The future of plant-based food
The growing demand for plant-based (meat) substitutes is causing companies to become increasingly creative in developing plant-based meat, cheese or dairy products. Consumers are increasingly turning to plant-based food for ethical or health reasons. However, because consumers expect a certain texture and taste, a lot of research needs to be done to develop natural-like products. It is also expected that these substitutes are not only animal-free, but also have a healthy ratio of proteins, fats and carbohydrates. How do you achieve that with only plant-based ingredients without compromising on taste and texture? And will we all be eating these substitutes in a few years’ time?
Development does not stand still
Strictly speaking, meat substitutes should contain nutrients like iron and vitamin B12, substances that are both present in meat products. These are therefore often added to products based on legumes, nuts, tofu or dairy. A common argument against meat substitutes is that these products are also often full of preservatives, salt or fat. However, it turns out that fattier meats, such as pork, contain more saturated fat than many meat substitutes.
Developments in meat substitutes are advancing rapidly, providing plant-based alternatives that many people find indistinguishable from the real thing. Even festival grounds are now full of food trucks selling vegan meals. Karma Kebab, which develops plant-based kebabs based on Dutch celeriac and wheat, is now a familiar name at festivals such as Lowlands and Mysteryland.
Plant-based alternatives to cheese
A similar discussion arises with plant-based alternatives to milk, cheese or cottage cheese. The animal products are high in protein and also contain vitamin B12. However, current plant-based alternatives to cheese are often packed with starch and (coconut) oil, certainly not a healthy alternative to the well-known Gouda cheese. Numerous companies are now developing vegan cheese that can match the cheese everyone knows, without compromising on nutritional values. For example, Mr. & Mrs. Watson, a vegan cheese developer and hospitality concept, recently developed an artisanal Dutch cheese wheel that is full of healthy proteins.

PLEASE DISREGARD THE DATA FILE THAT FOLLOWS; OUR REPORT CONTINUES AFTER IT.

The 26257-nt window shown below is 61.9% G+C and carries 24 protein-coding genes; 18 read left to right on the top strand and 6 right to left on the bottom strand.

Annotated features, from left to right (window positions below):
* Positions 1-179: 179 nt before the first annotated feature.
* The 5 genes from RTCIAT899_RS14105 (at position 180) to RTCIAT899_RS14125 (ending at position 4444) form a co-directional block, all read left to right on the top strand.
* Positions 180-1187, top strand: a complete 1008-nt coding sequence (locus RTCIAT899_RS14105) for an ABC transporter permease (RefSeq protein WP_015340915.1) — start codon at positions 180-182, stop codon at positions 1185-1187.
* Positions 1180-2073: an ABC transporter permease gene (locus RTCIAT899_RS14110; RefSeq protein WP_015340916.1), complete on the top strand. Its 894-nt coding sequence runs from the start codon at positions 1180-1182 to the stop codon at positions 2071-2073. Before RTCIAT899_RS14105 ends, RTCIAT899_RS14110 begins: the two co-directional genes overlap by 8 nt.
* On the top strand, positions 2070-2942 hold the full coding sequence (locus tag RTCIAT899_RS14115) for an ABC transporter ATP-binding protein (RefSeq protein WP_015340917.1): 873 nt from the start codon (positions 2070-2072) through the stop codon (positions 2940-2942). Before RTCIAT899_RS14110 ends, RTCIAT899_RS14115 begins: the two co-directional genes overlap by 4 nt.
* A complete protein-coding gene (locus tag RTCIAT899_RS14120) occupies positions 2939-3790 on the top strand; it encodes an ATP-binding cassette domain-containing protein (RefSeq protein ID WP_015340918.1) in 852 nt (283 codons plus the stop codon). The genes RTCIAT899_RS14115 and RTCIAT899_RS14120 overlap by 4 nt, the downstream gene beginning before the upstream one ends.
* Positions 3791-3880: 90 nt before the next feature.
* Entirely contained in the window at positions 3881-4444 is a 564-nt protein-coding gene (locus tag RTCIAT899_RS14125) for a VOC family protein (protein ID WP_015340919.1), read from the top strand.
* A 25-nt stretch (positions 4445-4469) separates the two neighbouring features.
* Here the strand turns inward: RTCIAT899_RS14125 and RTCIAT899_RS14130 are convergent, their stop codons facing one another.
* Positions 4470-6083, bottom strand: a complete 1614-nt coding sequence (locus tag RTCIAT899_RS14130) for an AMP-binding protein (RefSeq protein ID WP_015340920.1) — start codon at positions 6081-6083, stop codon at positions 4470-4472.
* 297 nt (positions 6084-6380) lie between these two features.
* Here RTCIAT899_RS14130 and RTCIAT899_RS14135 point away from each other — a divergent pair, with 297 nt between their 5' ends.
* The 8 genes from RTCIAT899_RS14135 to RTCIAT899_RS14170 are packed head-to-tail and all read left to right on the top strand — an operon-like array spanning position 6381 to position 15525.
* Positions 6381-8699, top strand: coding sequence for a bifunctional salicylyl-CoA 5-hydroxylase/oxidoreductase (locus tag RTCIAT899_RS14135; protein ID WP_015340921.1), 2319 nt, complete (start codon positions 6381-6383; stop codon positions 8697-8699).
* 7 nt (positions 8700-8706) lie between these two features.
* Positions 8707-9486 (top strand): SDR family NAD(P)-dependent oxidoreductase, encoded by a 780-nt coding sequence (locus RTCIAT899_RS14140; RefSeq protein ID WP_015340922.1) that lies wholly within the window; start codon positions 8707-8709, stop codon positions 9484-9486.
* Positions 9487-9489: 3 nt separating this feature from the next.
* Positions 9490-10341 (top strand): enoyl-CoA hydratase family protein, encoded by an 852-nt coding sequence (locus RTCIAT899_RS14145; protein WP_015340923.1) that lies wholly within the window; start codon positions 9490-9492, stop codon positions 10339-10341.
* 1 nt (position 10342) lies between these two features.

Grants support development
With the rise of foodtech companies to meet this demand, grants are also becoming increasingly interesting for these smaller food developers. Both Karma Kebab and Mr. & Mrs. Watson are using the Dutch WBSO with Hezelburcht’s help to develop their plant-based alternatives. Hezelburcht has also submitted an MIT feasibility grant for Mr. & Mrs. Watson for the development of high-protein vegan cheese. This was also done for Veagons, a foodtech start-up that will develop a high-protein vegetable cottage cheese based on broad beans. Both companies received the MIT grant in 2022.
Plant-based food has become a fixture in diets worldwide. And whether you are a carnivore, flexitarian or vegan, consumers can generally agree on one thing: the current, mass livestock industry has a significant impact on the environment. So quality alternatives are more than welcome, whether you eat this daily or sporadically.
Funding advice for your food innovations
Are you curious as to whether your (plant-based) food innovation is eligible for subsidies? Specialist Sjoerd Matthijssen will be happy to take a closer look at your project! Schedule a one-on-one meeting with Sjoerd to discuss the possibilities.
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